Turkey may be one of the few countries that can bring Afghanistan and Pakistan together to sort out their differences.
At the recent London Conference on Afghanistan, the United States, its NATO allies, and Afghanistan’s regional neighbors agreed to more closely align civilian and military efforts to stabilize that nation so foreign forces can withdraw and local Afghan forces can take over security.
On the civilian side, a new emphasis was placed on the key importance of building up Afghan institutions that can attract the allegiance of those who now stand with the Taliban.
As a historically trusted friend of the Afghan people, Turkey, alone among members of the NATO alliance, has a “soft power” ingredient in its arsenal that is key to winning the hearts and minds of the population.
It is said in Afghanistan that “no Afghan was ever killed by a Turkish bullet” and “no Afghan trained by Turks has ever betrayed his country.”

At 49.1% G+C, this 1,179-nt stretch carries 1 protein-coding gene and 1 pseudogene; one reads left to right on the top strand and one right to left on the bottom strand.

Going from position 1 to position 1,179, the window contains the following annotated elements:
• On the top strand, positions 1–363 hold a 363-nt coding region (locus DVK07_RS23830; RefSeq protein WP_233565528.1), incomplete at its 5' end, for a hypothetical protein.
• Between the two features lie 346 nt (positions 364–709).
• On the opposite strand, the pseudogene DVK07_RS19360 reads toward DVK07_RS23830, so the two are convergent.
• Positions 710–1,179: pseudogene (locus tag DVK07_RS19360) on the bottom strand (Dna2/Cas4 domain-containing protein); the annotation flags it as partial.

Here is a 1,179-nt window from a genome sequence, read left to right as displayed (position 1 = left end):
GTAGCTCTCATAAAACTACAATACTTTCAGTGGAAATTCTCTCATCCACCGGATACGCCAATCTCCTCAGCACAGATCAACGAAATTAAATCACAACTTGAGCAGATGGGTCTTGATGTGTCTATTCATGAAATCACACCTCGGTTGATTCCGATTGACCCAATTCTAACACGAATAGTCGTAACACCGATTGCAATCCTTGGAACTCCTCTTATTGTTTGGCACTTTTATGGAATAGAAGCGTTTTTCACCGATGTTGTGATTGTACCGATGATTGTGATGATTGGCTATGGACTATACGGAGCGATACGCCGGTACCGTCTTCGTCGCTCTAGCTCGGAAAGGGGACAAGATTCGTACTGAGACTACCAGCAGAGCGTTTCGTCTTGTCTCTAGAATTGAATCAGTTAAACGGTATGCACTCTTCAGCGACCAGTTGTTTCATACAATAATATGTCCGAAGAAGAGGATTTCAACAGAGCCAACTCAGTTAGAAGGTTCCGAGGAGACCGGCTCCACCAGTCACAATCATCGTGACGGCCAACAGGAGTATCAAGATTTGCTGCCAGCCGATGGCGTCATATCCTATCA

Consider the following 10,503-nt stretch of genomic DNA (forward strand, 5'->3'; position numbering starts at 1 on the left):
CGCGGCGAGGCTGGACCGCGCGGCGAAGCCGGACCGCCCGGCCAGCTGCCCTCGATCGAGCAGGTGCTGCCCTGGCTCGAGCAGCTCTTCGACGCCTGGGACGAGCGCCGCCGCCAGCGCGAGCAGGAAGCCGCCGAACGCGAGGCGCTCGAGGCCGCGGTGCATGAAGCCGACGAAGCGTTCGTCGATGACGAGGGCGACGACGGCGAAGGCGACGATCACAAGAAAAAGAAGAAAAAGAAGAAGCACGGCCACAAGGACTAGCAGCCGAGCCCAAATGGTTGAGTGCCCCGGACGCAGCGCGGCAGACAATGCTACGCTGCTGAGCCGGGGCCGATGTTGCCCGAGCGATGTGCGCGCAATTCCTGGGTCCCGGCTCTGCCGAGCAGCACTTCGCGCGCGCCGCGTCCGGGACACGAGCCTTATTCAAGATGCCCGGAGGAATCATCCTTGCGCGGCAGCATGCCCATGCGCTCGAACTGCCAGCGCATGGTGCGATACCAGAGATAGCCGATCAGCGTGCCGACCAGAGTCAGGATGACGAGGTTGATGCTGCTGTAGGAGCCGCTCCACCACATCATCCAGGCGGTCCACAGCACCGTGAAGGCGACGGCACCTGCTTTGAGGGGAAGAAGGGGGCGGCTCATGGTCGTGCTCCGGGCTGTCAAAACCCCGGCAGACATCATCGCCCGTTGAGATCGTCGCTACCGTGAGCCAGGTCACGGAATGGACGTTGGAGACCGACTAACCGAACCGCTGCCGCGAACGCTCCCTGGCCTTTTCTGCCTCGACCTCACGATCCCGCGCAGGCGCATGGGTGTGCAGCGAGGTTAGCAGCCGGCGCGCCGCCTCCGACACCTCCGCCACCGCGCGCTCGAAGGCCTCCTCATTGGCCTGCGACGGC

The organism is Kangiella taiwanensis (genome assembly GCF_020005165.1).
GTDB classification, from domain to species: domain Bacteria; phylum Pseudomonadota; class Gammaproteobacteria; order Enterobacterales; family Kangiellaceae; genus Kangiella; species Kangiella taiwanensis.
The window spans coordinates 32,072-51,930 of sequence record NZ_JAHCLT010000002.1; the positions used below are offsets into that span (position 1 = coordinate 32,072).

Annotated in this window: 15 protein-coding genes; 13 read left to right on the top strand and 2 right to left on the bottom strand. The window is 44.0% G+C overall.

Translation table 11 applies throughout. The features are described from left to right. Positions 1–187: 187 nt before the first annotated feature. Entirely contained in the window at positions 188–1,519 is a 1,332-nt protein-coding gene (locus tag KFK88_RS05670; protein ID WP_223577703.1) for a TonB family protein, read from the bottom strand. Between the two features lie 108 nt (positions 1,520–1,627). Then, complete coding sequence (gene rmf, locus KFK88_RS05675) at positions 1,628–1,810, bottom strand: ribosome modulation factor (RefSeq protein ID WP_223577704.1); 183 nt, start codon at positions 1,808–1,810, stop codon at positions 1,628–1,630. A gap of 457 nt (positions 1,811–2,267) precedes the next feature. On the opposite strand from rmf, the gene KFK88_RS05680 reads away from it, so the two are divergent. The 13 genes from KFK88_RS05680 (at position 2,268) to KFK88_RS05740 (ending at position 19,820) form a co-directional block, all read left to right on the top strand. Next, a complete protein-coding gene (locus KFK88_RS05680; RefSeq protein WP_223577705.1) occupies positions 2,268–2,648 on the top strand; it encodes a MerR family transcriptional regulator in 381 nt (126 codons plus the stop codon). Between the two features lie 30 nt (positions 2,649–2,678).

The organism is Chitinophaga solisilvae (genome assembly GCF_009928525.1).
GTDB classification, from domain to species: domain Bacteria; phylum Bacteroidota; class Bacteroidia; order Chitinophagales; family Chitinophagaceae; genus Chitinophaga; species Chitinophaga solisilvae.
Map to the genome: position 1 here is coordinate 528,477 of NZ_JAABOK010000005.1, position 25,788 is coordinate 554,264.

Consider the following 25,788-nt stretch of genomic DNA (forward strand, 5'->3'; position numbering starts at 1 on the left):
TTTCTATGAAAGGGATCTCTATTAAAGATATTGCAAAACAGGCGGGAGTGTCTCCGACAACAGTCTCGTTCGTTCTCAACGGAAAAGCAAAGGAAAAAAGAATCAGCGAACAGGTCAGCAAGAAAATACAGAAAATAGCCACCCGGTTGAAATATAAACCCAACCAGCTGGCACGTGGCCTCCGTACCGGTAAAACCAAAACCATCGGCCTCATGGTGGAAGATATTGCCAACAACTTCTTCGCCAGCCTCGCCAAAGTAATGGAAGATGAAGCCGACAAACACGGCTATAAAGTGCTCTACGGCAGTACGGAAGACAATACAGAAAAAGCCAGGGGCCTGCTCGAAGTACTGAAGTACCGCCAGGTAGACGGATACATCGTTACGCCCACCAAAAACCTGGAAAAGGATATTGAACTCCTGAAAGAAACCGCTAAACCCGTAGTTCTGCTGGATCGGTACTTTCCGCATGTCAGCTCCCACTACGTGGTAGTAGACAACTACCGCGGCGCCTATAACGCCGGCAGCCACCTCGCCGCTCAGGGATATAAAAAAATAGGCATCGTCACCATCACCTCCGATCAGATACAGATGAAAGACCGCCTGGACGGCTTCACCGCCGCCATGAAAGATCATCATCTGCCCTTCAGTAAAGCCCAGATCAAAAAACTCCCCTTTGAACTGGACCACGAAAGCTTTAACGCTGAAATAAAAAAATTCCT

Turks have aided the Afghan government and its people since the days of Amir Abdur Rahman Khan, the “Iron Amir” who unified the country during his reign from 1880 to 1901 and embarked on a path of modernization. Afghanistan was the second country to recognize modern Turkey in 1921 after the USSR. Modern Turkey was instrumental in establishing the military academy, medical school, Kabul University and its faculty of political sciences, the music conservatory, and the public health service of Afghanistan.
Good relations between Turks and Afghans are based on three factors:
First, we do not share a common border and thus have no disputes on that score.
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